A new survey reports that most tween/teens say while they have a good relationship with their parents, they rely on peers more for advice and often hide key information from their parents. (So, it sounds like today's adolescents are very similar to previous generations!)
Pangea Media, a leader in online quizzes and quiz technology, has released the results of its latest "Pangea Pulse," which tracked the attitudes and preferences of more than 3,100 of its tween/teen users regarding how they communicate with their parents.
The recent survey on Quibblo found that teens are most likely to hide their online activities from their parents (44 percent) versus the time they spend with their boyfriend/girlfriend (21 percent) or how they are doing in school (15 percent). Most tweens/teens (56 percent) said their parents do not know that they have a boyfriend or girlfriend and 34 percent said they've snuck out of the house without their parents knowing.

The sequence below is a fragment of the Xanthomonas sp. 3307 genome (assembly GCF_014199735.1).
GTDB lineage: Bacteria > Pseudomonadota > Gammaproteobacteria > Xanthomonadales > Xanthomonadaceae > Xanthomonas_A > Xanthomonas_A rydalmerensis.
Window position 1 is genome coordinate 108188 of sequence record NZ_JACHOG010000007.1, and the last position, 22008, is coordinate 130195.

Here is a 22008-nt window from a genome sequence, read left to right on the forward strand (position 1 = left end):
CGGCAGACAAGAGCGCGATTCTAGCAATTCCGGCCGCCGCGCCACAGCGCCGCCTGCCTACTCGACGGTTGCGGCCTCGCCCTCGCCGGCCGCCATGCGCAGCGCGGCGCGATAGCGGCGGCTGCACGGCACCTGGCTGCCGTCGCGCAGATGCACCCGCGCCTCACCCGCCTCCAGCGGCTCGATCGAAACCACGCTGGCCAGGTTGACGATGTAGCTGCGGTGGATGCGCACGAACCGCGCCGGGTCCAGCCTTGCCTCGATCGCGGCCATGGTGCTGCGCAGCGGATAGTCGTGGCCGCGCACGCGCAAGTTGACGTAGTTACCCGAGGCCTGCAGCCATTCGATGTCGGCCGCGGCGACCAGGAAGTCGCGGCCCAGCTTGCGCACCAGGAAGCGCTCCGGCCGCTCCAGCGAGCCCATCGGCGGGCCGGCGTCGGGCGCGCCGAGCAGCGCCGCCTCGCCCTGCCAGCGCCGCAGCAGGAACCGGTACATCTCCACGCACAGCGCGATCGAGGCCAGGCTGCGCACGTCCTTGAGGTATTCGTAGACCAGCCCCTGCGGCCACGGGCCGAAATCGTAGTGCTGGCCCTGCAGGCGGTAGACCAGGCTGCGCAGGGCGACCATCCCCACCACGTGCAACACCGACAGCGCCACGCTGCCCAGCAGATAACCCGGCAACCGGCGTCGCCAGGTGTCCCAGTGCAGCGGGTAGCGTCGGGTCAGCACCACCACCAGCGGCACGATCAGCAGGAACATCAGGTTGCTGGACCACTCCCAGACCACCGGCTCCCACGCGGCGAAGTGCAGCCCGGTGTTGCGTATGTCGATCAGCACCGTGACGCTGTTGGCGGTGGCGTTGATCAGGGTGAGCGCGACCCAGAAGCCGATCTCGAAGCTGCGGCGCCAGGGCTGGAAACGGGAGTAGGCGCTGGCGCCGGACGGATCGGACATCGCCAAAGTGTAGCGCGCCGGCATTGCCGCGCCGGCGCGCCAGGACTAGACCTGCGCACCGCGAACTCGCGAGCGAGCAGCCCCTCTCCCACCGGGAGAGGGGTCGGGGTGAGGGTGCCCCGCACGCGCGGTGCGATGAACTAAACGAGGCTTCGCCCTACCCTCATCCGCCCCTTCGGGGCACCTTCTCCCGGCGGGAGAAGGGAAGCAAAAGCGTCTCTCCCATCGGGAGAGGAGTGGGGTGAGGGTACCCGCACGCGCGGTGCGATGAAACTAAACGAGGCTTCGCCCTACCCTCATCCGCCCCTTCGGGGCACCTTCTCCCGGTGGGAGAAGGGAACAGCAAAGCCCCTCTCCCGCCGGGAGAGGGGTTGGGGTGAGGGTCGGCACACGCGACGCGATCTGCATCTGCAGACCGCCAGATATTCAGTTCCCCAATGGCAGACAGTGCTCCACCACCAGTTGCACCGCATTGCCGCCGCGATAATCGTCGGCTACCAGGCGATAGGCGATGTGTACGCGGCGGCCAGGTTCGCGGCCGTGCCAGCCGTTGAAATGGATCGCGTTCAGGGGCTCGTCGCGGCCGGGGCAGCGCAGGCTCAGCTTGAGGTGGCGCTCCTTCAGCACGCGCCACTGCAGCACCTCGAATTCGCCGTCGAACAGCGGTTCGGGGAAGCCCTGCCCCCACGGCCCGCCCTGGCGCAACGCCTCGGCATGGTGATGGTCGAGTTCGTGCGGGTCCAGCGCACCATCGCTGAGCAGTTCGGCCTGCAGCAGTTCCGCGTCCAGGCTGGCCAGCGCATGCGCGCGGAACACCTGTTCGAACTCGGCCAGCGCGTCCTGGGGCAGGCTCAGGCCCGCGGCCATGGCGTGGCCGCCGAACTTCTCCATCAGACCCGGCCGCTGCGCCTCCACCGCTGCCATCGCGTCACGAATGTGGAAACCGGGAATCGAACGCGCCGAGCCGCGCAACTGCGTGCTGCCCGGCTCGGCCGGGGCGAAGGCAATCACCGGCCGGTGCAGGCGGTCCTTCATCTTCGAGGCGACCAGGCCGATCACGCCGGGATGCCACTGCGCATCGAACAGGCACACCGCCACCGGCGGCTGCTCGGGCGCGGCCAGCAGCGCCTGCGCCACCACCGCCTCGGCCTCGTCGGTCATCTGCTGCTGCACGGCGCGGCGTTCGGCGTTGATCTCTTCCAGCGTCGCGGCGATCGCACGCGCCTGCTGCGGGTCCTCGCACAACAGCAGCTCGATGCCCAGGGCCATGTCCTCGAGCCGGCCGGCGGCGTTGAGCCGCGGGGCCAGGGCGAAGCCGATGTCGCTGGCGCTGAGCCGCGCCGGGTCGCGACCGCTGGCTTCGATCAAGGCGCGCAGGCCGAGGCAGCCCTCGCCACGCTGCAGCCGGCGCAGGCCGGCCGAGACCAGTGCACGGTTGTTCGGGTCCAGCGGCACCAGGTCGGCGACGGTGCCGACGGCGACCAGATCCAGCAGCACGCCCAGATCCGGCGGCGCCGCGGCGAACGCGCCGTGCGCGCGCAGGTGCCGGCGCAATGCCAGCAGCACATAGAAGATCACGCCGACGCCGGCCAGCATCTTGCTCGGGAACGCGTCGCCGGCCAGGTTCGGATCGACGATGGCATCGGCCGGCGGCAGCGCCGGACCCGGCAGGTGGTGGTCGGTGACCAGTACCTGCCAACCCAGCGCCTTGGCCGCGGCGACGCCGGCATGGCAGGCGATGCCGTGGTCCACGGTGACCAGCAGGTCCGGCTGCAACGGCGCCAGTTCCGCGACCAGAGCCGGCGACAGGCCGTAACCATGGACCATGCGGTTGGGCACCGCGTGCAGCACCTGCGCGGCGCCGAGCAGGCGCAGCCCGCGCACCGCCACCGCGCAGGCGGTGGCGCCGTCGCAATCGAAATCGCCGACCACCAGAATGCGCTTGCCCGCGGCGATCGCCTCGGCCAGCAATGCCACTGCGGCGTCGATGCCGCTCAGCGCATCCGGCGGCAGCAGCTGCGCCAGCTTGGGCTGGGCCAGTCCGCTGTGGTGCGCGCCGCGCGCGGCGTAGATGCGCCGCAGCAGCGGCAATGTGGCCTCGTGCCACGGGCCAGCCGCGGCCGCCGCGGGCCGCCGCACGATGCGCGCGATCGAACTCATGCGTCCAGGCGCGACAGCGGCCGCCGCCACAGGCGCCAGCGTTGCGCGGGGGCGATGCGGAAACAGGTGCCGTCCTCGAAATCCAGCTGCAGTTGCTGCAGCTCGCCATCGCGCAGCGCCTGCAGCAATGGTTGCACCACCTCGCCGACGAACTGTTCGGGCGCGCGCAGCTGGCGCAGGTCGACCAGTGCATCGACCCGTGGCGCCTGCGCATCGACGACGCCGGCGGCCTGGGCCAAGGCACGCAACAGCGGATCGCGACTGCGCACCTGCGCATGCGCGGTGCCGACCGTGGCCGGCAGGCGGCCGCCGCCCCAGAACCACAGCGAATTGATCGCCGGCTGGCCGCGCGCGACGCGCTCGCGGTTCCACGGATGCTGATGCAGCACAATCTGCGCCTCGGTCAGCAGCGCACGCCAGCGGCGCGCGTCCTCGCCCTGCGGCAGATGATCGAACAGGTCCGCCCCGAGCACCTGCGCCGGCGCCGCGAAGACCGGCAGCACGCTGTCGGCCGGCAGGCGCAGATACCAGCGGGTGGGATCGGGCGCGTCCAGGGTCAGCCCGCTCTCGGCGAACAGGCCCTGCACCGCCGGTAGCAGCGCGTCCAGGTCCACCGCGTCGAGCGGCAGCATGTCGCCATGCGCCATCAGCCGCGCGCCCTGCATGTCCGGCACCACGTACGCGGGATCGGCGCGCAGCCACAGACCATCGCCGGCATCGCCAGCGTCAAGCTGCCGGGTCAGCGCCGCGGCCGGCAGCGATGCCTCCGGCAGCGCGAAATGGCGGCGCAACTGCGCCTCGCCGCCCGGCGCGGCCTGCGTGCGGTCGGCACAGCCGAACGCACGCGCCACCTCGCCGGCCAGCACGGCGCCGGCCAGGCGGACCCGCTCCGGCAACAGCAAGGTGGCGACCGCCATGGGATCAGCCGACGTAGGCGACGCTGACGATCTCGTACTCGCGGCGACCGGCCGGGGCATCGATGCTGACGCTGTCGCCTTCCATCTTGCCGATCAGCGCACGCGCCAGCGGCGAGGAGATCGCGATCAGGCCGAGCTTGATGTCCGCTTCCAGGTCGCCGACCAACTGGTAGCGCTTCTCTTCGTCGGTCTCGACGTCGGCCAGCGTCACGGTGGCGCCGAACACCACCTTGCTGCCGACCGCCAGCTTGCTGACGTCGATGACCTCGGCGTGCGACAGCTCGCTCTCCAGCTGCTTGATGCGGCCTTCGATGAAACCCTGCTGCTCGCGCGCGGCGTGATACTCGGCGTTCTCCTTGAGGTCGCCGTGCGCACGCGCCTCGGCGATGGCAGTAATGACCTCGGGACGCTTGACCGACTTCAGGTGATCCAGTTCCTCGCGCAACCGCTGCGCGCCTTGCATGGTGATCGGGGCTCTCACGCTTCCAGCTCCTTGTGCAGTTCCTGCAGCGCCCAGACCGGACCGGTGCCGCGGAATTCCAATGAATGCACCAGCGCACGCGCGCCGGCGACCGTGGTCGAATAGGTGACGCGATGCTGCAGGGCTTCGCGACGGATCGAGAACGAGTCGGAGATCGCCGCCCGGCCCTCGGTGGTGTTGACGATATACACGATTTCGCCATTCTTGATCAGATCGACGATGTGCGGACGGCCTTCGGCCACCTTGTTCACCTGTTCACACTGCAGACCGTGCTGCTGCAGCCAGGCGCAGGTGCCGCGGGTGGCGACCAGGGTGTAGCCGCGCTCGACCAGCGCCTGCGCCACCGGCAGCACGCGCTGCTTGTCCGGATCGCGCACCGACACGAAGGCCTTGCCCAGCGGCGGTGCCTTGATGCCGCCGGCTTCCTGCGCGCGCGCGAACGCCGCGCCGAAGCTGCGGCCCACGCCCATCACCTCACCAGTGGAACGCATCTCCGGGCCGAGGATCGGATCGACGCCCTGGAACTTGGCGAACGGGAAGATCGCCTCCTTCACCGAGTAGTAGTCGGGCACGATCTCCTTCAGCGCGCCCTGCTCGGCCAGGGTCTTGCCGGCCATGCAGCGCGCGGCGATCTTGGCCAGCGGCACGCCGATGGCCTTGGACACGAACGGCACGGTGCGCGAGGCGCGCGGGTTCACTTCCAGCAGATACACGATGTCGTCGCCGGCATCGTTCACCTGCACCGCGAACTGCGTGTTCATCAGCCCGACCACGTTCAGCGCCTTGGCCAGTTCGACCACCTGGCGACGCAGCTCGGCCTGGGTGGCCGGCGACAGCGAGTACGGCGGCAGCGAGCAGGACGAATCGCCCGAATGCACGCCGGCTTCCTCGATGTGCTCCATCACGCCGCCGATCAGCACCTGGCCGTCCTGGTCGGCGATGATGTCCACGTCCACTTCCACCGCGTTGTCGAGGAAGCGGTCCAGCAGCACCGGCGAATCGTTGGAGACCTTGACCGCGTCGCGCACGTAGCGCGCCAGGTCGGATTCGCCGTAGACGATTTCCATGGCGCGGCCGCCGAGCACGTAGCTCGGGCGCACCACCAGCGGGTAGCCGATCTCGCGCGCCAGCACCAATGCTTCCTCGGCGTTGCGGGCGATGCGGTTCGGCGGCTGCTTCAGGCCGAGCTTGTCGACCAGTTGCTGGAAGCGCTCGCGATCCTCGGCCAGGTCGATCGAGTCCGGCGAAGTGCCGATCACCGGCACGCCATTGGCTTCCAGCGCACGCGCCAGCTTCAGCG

The survey also found that tweens/teens are more likely to turn to friends if they have a problem with their boyfriend/girlfriend (81 percent) and for advice about bullying (51 percent). Most (71 percent) tweens/teens would not take advice from a parent about fitting in at school; likewise 54 percent wouldn't take their parents' advice on a relationship. In fact, 45 percent of tweens/teens say relationships are the hardest thing to talk to their parents about.
When asked which parent they are most likely to talk to, 68 percent of tweens/teens said they were more likely to share with their mother than their father (17 percent were more likely to share with their father). The majority (72 percent) of respondents said that they've talked with their parents about drugs and alcohol. However, only 53 percent have talked with their parents about sex.
Overall, 36 percent of teens stated that they believe their parents try harder than they do to build a relationship; only 13 percent said they believe that they try harder; meanwhile 33 percent believe that both they and their parents try equally hard to build a relationship; while 18 percent said they believe neither they nor their parents try. Ultimately, most (77 percent) believe they have a good relationship with their parents.